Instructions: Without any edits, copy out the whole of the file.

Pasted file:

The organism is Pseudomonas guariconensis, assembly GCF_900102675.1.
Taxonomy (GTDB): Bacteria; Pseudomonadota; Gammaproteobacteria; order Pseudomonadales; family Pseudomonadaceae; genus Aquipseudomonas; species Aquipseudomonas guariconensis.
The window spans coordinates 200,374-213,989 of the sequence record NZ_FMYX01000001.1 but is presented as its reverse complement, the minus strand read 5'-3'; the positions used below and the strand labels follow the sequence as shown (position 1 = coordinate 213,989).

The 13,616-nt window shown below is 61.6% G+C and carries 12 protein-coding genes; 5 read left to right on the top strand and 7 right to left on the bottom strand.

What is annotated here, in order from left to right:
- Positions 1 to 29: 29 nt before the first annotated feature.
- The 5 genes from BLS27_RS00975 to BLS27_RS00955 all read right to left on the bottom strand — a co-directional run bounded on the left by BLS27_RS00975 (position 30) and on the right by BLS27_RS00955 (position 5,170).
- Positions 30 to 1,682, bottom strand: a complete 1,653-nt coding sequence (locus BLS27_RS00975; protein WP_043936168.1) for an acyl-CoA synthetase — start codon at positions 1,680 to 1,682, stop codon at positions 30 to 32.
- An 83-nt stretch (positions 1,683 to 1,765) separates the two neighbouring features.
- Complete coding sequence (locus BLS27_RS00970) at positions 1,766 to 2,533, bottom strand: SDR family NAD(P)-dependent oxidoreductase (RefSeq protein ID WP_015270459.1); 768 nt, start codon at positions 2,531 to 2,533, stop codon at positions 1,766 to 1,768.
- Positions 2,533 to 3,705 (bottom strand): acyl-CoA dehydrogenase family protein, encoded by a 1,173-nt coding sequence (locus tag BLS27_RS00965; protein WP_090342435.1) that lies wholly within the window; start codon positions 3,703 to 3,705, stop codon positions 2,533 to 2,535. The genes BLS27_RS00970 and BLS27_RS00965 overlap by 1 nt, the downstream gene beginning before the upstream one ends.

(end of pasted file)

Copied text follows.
The organism is Pseudomonas guariconensis, assembly GCF_900102675.1.
Taxonomy (GTDB): Bacteria; Pseudomonadota; Gammaproteobacteria; order Pseudomonadales; family Pseudomonadaceae; genus Aquipseudomonas; species Aquipseudomonas guariconensis.
The window spans coordinates 200,374-213,989 of the sequence record NZ_FMYX01000001.1 but is presented as its reverse complement, the minus strand read 5'-3'; the positions used below and the strand labels follow the sequence as shown (position 1 = coordinate 213,989).

The 13,616-nt window shown below is 61.6% G+C and carries 12 protein-coding genes; 5 read left to right on the top strand and 7 right to left on the bottom strand.

What is annotated here, in order from left to right:
- Positions 1 to 29: 29 nt before the first annotated feature.
- The 5 genes from BLS27_RS00975 to BLS27_RS00955 all read right to left on the bottom strand — a co-directional run bounded on the left by BLS27_RS00975 (position 30) and on the right by BLS27_RS00955 (position 5,170).
- Positions 30 to 1,682, bottom strand: a complete 1,653-nt coding sequence (locus BLS27_RS00975; protein WP_043936168.1) for an acyl-CoA synthetase — start codon at positions 1,680 to 1,682, stop codon at positions 30 to 32.
- An 83-nt stretch (positions 1,683 to 1,765) separates the two neighbouring features.
- Complete coding sequence (locus BLS27_RS00970) at positions 1,766 to 2,533, bottom strand: SDR family NAD(P)-dependent oxidoreductase (RefSeq protein ID WP_015270459.1); 768 nt, start codon at positions 2,531 to 2,533, stop codon at positions 1,766 to 1,768.
- Positions 2,533 to 3,705 (bottom strand): acyl-CoA dehydrogenase family protein, encoded by a 1,173-nt coding sequence (locus tag BLS27_RS00965; protein WP_090342435.1) that lies wholly within the window; start codon positions 3,703 to 3,705, stop codon positions 2,533 to 2,535. The genes BLS27_RS00970 and BLS27_RS00965 overlap by 1 nt, the downstream gene beginning before the upstream one ends.